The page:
The New Faces Show that concluded Country Music Seminar Friday night (March 1) at the Nashville Convention Center was the
most entertaining one in recent memory — and not just because of a certain surprise guest who popped in to pump up the final
Unlike in former
years, when many of the conventioneers skipped New Faces to head home early, this year’s show was packed, with every table
in the giant exhibit hall filled and rows of seats added in front of the sound board to catch the overflow.
from the talent, which was uniformly strong, the elements that made this performance so forceful were the concert-quality
staging and lighting.
In years past, each performer came out and played in front of the same plain backdrop. This
year, the backdrop was filled with a projection of the featured artist’s name and logo. That may seem a negligible addition,
but it instantly made the artist look like a big deal rather than some hopeful amateur begging for attention.
surrounding the stage pulsated and stabbed out over the audience, focusing the eyes front and center.
was allotted time to sing four songs and introduced via a short humorous video aimed at summarizing the act’s background and
Clad in a long-sleeved, checkered flannel shirt tucked into blue jeans, he looked
comfortable and completely in command. He finished with “Loving You Is Fun” and “Roll With It.”
That Corbin was not
wearing one of those horrid baseball caps that have become de rigueur of late added much to his charm.
no time in grabbing the crowd’s ears. With electric guitars and cymbals shrilling, he belted out his breakthrough musical
manifesto, “Country Must Be Country Wide.”
came the softer “You Don’t Know Her Like I Do.”
Detecting what he termed “an awkward silence” in the audience when he finished the song, Gilbert chided, “If I could give
every one of you a Red Bull and take your chairs away, I would.”
After delivering “More Than Miles,” Gilbert again
spoke to the crowd — which was still not living up to his standard of enthusiasm.
“You’d probably like to hear something
laid-back,” he mused. “But we’re not going to be able to do that. So, fellas, let’s crank this shit up.”
And they did,
exploding into the raucous “Kick
It in the Sticks.” As the song careened toward the end, Gilbert shouted out, “Y’all awake yet?”
His egging them
on earned him a standing ovation from many in the crowd. But it was a brief one.
Moore hit the stage hard with “Crazy
One More Time” and then plowed on through “Beer Money,” his recent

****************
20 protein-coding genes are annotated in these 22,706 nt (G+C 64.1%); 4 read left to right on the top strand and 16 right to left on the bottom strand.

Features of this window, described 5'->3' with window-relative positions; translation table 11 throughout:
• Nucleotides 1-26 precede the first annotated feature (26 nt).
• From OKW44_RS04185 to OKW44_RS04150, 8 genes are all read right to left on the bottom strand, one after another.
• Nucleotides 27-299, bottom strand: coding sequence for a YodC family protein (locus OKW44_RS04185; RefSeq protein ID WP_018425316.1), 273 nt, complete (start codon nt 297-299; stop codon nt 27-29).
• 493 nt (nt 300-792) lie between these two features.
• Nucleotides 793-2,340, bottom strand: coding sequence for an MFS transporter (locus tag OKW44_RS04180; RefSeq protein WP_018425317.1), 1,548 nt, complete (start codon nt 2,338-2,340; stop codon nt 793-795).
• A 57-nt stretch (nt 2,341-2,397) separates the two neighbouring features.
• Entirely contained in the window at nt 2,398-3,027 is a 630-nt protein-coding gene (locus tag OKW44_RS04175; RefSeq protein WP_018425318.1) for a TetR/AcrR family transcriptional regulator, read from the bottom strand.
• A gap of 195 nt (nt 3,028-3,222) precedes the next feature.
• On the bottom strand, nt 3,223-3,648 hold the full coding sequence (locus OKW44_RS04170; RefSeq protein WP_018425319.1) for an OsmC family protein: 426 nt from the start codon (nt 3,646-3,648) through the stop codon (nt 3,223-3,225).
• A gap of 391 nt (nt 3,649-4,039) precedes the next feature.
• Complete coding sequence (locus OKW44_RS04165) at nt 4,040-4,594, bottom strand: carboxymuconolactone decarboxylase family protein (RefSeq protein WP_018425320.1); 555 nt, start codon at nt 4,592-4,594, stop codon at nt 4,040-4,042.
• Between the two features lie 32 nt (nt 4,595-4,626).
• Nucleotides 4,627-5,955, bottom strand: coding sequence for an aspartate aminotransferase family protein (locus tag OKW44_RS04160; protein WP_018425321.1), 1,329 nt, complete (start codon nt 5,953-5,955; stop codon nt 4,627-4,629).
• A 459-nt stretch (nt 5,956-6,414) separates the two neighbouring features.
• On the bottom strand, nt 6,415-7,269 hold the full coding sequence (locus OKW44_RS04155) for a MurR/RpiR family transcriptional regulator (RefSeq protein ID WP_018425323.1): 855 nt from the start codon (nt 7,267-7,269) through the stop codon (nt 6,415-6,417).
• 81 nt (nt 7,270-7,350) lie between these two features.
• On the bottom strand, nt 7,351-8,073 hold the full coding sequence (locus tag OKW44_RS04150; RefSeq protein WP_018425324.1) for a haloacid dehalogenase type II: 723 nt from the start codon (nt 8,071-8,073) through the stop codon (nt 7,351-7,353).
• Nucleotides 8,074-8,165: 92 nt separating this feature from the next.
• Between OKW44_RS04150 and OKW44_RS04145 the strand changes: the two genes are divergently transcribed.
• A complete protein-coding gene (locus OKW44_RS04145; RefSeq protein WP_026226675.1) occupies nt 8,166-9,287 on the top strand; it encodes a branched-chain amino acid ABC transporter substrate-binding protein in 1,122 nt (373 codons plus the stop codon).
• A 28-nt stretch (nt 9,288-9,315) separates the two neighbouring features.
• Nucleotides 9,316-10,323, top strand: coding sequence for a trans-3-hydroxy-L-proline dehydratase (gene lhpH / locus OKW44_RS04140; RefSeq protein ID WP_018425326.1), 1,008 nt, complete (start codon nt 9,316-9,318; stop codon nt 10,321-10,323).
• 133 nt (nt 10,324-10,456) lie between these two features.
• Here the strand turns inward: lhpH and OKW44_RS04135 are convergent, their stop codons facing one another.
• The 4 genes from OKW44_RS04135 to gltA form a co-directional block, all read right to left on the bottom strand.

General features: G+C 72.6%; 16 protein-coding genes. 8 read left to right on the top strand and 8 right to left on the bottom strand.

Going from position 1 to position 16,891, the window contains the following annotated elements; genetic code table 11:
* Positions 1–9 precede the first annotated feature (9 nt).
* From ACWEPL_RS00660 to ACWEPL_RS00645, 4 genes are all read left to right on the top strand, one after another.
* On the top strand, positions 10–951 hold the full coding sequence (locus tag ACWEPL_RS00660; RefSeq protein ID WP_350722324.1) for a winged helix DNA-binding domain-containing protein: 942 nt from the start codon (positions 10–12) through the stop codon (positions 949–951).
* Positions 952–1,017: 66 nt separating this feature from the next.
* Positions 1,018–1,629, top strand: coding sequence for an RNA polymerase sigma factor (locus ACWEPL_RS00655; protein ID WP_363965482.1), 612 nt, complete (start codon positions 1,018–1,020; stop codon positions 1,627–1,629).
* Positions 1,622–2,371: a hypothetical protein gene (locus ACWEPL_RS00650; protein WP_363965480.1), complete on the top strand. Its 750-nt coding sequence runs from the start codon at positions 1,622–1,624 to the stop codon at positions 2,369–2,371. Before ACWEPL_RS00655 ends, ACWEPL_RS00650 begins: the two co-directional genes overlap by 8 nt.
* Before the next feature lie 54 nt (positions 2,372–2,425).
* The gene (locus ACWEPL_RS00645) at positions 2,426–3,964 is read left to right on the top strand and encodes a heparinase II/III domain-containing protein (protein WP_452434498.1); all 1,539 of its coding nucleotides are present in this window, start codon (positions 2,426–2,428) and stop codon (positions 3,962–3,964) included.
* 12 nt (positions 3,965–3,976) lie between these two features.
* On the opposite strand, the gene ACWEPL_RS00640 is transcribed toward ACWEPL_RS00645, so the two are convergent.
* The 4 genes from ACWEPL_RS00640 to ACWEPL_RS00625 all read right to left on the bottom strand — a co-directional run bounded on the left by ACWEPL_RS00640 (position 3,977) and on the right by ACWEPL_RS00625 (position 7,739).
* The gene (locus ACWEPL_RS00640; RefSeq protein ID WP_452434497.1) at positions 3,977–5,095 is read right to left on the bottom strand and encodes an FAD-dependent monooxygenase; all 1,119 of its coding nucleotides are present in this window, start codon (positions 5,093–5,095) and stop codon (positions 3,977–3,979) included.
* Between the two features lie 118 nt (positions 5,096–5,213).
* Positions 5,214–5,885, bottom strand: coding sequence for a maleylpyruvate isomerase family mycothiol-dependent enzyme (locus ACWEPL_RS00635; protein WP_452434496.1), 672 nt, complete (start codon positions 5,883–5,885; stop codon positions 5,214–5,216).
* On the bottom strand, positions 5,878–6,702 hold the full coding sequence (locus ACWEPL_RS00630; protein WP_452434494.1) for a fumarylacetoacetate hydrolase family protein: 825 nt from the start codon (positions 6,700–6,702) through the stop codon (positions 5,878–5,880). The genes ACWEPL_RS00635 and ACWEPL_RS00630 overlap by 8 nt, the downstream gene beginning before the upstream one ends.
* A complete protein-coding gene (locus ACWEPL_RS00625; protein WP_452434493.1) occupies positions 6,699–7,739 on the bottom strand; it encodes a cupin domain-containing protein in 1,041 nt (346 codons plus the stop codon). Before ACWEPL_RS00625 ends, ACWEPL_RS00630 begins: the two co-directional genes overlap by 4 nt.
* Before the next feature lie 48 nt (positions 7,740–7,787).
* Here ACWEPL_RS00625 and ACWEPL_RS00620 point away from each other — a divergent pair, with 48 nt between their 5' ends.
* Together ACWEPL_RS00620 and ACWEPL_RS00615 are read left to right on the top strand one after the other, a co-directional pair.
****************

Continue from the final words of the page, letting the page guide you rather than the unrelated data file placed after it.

No. 1 single.
For his third song, Moore picked up an acoustic guitar, sat on a stool and, in a welcome change of pace,
crooned, “Hey Pretty Girl.” It won him the loudest and most sustained applause of the evening up to that point.
his set with his debut hit, “Somethin’ ‘Bout a Truck,”
Moore went down into the audience to tap a few hands, then returned to the stage for a big finish.
Kramer began with
“Whiskey” and “I Hope It Rains.” Before uttering the opening words
of the wistful “Over You by Now,” she told the audience it was radio’s positive reactions to this song that enables her to
“wipe out [her] doubts” when she goes onstage to sing.
She exited with her imploring and crowd-pleasing signature song,
“Why Ya Wanna.”
The crowd cheered long and heartily when
the evening’s final act, Florida Georgia Line, was announced.
And the duo, comprised of longhaired Tyler Hubbard and
shorthaired Brian Kelley, didn’t fail their admirers. They sashayed on with the rat-a-tat rap “Itz Just What We Do” and blazed
ahead with the drum-driven “Round Here.”
Kelley got the crowd clapping and waving their hands aloft to propel “Get
Your Shine On.”
By the time they segued into “Cruise,”
their first No. 1 single and last song of the evening, clusters of people in the audience were standing and swaying without
being told to.
Then the real magic hit. Without being announced, Taylor
Swift (the duo’s labelmate at Big Machine Label Group) pranced out from the wings, dressed in a thigh-high, open-back
black dress and began singing along with the band and jumping up and down like a high schooler at her first rock concert.
one could have asked for a better closer.